While no substitute for visiting these museums and parks for yourself, hopefully the following images and descriptions will give you an idea of what kind of attractions await visitors to the modern day Electric City.

Lackawanna Coal Mine Tour

As Scranton is best known for its anthracite coal, it seems fitting to start with the “Lackawanna Coal Mine Tour” located in McDade Park. This abandoned mine was opened to the public as a museum in 1985 so that visitors could see what it was like to actually work hundreds of feet underground inside of a coal vein. Though it should be said that the experience for the actual miners, who worked the mine from 1860 all the way up until 1966, wasn’t quite so luxurious. Electric lighting and reinforcing timbers were added for the safety of visitors; the actual miners worked in complete darkness and without the comforting presence of the overhead supports.

On the surface there are various pieces of equipment on display and a small museum with requisite gift shop, but the main attraction is what’s known as the “#190 slope”. Visitors are issued hardhats and pile into a squat yellow vehicle that descends the slope to a depth of approximately 76 meters (250 feet) below the ground. Most people never get the opportunity to travel this far below the Earth’s surface, so to say it’s a unique experience is something of an understatement.

At this depth it’s always about 12 C (54 F) and water constantly runs down the walls at an alarming rate and with an unnerving sound. Despite the millions of dollars invested in turning the mine into an attraction for the public, it’s not always easy to navigate its meandering tunnels. The ground is occasionally uneven and loose, and at points the ceiling is very low. Even with the lighting installed at regular intervals, sections of the mine are still incredibly dark, and it can be difficult to see low outcroppings of rock.





 

Anthracite Heritage Museum

Also located in McDade Park, the “Anthracite Heritage Museum” features exhibits dedicated to the technology used to mine and utilize coal. Hardware that would have been used in or around the mine such as drills, crushers, and conveyor belts are on display. Most of the equipment is shown in tableau, which allows the visitors see how the pieces of machinery would have worked together to release the coal from the Earth and transport it up and out of the mine.





Electric City Trolley Museum

This museum is dedicated, as the name implies, to the electric trolley system which helped put Scranton on the map in the 1880’s. Highlights include a restored trolley featuring a cut-away so visitors can inspect the motor and gearing system, an explanation of contemporary power handling equipment, and a wide array of ancillary equipment on display such as relays and transformers.

The Trolley Museum is a wonderland for those who are interested in high voltage or turn of the century technology, and they even offer (for an additional fee and subject to weather) excursion trips on early 20th century trolleys. But it should be said it’s one of the smaller museums in the city, and visitors shouldn’t expect to spend more than an hour or two here if you aren’t taking one of the trips.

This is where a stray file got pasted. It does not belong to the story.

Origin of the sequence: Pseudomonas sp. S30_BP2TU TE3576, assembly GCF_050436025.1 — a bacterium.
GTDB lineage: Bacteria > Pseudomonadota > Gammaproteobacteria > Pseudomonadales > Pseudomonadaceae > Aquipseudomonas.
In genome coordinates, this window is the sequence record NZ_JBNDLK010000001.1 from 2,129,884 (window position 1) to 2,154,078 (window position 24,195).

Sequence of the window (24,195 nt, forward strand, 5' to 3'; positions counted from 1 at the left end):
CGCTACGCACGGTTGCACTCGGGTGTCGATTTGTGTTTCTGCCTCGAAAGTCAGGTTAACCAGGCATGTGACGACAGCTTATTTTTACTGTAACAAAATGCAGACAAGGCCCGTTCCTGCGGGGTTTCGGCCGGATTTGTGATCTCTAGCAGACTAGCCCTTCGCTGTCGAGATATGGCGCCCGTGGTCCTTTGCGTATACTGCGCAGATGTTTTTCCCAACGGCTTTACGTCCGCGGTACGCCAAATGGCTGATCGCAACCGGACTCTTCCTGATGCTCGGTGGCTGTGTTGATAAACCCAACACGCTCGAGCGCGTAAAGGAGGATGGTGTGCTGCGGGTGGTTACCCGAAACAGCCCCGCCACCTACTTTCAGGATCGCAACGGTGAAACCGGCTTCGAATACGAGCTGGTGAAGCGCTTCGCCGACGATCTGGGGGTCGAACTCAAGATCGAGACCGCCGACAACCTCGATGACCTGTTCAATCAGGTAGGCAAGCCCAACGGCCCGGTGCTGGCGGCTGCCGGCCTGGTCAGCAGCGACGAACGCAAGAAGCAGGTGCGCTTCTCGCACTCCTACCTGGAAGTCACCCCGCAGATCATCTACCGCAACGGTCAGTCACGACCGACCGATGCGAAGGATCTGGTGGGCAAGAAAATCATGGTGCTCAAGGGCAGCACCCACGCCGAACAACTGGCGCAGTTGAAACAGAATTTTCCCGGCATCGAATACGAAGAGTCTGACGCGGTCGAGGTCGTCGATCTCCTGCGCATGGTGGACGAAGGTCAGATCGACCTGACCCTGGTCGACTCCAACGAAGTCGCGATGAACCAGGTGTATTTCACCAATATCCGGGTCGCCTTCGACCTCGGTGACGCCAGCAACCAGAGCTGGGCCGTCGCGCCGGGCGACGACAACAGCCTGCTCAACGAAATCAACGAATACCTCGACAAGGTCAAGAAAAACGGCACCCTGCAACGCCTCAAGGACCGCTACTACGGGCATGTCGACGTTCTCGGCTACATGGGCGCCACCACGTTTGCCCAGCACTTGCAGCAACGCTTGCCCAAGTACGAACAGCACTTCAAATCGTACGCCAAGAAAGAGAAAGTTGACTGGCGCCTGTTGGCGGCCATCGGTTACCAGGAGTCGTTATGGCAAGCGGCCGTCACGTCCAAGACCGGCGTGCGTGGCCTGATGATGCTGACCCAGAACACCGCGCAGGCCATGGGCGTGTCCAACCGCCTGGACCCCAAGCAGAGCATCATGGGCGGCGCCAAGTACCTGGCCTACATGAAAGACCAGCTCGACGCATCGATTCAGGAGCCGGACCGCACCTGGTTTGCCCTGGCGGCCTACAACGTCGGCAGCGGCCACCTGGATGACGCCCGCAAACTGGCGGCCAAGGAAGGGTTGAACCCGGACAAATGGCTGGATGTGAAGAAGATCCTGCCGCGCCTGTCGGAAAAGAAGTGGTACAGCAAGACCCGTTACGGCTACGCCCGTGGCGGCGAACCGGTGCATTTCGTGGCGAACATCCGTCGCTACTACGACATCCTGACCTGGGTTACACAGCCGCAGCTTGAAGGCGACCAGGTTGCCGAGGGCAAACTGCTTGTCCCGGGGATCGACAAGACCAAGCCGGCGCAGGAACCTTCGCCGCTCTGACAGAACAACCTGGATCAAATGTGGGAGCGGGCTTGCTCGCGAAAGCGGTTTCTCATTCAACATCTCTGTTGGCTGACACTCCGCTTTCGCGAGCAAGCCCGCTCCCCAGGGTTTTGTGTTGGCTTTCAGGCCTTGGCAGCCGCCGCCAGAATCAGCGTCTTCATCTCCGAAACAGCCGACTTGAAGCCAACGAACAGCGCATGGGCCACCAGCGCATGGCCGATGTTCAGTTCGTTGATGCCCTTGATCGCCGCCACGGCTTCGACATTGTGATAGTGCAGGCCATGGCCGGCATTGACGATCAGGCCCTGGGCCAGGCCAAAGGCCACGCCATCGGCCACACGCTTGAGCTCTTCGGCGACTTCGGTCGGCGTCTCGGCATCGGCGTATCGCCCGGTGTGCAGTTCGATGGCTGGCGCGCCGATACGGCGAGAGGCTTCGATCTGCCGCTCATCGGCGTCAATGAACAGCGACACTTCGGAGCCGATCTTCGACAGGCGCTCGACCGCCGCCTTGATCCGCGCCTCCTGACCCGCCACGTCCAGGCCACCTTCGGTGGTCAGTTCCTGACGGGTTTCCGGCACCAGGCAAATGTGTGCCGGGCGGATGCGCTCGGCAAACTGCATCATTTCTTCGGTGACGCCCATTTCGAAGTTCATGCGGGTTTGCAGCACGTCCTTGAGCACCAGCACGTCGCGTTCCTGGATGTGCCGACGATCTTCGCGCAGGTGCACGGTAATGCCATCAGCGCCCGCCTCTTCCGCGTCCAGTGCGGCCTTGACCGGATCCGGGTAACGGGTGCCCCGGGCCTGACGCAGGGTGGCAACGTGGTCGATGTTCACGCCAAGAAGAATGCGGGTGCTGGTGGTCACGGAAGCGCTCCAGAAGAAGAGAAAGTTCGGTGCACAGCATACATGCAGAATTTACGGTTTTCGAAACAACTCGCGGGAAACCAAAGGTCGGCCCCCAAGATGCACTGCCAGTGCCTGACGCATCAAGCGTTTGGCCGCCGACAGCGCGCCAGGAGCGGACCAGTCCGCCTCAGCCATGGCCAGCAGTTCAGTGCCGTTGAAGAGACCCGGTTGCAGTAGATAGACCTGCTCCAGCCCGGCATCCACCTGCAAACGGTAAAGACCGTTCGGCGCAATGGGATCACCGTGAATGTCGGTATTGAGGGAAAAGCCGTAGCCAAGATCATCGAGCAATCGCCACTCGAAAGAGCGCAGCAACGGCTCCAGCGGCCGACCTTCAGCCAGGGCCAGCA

Steamtown National Historic Site

Truth be told, I wasn’t terribly keen on visiting what I perceived to be a “Train Museum” at first. There are many people who are fascinated with trains and the romance of old-time steam locomotives, but I’m certainly not one of them. I assumed the “Steamtown National Historic Site” would be of limited interest to me, but being highly recommended and part of the National Park Service, it seemed like I’d have to at least give it a chance. Besides, admittance is free.

In the end I’m very glad my general disinterest in the iron horse didn’t keep me from visiting. In all honesty, I don’t remember the last time I was so impressed with a museum. The presentation and attention to detail at Steamtown is absolutely phenomenal. I came in with a vague understanding of how these vehicles operated, and left with a deep respect for the engineering required to not only construct these behemoths in their prime, but continue to run and maintain them into the present day.

The term “up close and personal” really describes the experience here perfectly. You’ll get not only the opportunity to take a ride on a nearly 100 year old coal-fired steam train but stand mere feet away from the beasts as they meander through the complex, whistles screaming and pistons pounding. Even if you’ve got zero interest in these machines going into the museum, it’s exceptionally difficult not to be in awe of them when you can feel the heat of the boiler and smell the coal burning.

While the trains themselves are probably the biggest draw, the exhibits inside the museum are also fantastic. A good portion of them are dedicated to the socioeconomic aspects of rail travel in 1900’s America, but there’s also an entire wing devoted to train technology. Here every system of the locomotive is broken down and explained, as are the more practical aspects of running the rail service such as signaling. A major highlight of the technology wing is a locomotive which was fully restored and then cut in half down the length, so visitors can look inside its major components to better understand not only their inner-workings but their enormous scale.




Worth the Trip

These are arguably the best known of the museums in and around Scranton, but by no means the only ones. I simply ran out of time during my stay, and didn’t get to check out a few of the other museums or attractions that had caught my eye, notably the iron furnaces. To fully explore just the locations I’ve listed here you should plan on a stay of two or three days, especially as some of the museums close by early evening. If you want to take the train or trolley excursions, each one of those will eat up most of the day itself.